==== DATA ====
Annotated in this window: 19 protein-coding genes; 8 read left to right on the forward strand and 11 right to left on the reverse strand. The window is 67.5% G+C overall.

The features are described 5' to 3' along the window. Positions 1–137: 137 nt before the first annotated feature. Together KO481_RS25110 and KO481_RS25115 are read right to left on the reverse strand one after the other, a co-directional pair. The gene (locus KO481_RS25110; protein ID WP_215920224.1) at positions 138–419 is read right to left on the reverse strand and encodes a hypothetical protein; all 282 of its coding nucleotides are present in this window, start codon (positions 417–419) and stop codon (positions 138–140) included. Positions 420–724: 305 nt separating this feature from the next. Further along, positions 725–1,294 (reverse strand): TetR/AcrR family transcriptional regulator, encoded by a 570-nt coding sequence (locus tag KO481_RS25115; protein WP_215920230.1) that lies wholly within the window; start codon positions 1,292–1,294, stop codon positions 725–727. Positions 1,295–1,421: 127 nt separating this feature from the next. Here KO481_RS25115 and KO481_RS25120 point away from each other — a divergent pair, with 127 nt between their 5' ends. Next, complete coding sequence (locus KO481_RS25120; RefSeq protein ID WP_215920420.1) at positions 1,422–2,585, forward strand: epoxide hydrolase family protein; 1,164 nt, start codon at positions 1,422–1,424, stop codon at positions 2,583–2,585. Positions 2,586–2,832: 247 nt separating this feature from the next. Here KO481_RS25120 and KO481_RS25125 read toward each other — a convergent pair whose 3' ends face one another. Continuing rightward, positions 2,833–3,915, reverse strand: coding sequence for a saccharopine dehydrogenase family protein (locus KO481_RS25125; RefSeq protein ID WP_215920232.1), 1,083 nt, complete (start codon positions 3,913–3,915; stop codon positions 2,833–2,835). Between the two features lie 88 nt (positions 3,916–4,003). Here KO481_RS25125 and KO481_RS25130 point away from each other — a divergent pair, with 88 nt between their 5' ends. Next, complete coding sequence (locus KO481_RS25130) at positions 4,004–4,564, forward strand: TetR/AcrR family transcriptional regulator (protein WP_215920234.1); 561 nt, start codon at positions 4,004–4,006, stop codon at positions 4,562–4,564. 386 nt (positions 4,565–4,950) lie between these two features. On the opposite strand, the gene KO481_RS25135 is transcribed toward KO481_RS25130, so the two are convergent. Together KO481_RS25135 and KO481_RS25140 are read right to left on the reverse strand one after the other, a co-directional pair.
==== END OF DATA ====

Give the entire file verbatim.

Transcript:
Annotated in this window: 19 protein-coding genes; 8 read left to right on the forward strand and 11 right to left on the reverse strand. The window is 67.5% G+C overall.

The features are described 5' to 3' along the window. Positions 1–137: 137 nt before the first annotated feature. Together KO481_RS25110 and KO481_RS25115 are read right to left on the reverse strand one after the other, a co-directional pair. The gene (locus KO481_RS25110; protein ID WP_215920224.1) at positions 138–419 is read right to left on the reverse strand and encodes a hypothetical protein; all 282 of its coding nucleotides are present in this window, start codon (positions 417–419) and stop codon (positions 138–140) included. Positions 420–724: 305 nt separating this feature from the next. Further along, positions 725–1,294 (reverse strand): TetR/AcrR family transcriptional regulator, encoded by a 570-nt coding sequence (locus tag KO481_RS25115; protein WP_215920230.1) that lies wholly within the window; start codon positions 1,292–1,294, stop codon positions 725–727. Positions 1,295–1,421: 127 nt separating this feature from the next. Here KO481_RS25115 and KO481_RS25120 point away from each other — a divergent pair, with 127 nt between their 5' ends. Next, complete coding sequence (locus KO481_RS25120; RefSeq protein ID WP_215920420.1) at positions 1,422–2,585, forward strand: epoxide hydrolase family protein; 1,164 nt, start codon at positions 1,422–1,424, stop codon at positions 2,583–2,585. Positions 2,586–2,832: 247 nt separating this feature from the next. Here KO481_RS25120 and KO481_RS25125 read toward each other — a convergent pair whose 3' ends face one another. Continuing rightward, positions 2,833–3,915, reverse strand: coding sequence for a saccharopine dehydrogenase family protein (locus KO481_RS25125; RefSeq protein ID WP_215920232.1), 1,083 nt, complete (start codon positions 3,913–3,915; stop codon positions 2,833–2,835). Between the two features lie 88 nt (positions 3,916–4,003). Here KO481_RS25125 and KO481_RS25130 point away from each other — a divergent pair, with 88 nt between their 5' ends. Next, complete coding sequence (locus KO481_RS25130) at positions 4,004–4,564, forward strand: TetR/AcrR family transcriptional regulator (protein WP_215920234.1); 561 nt, start codon at positions 4,004–4,006, stop codon at positions 4,562–4,564. 386 nt (positions 4,565–4,950) lie between these two features. On the opposite strand, the gene KO481_RS25135 is transcribed toward KO481_RS25130, so the two are convergent. Together KO481_RS25135 and KO481_RS25140 are read right to left on the reverse strand one after the other, a co-directional pair.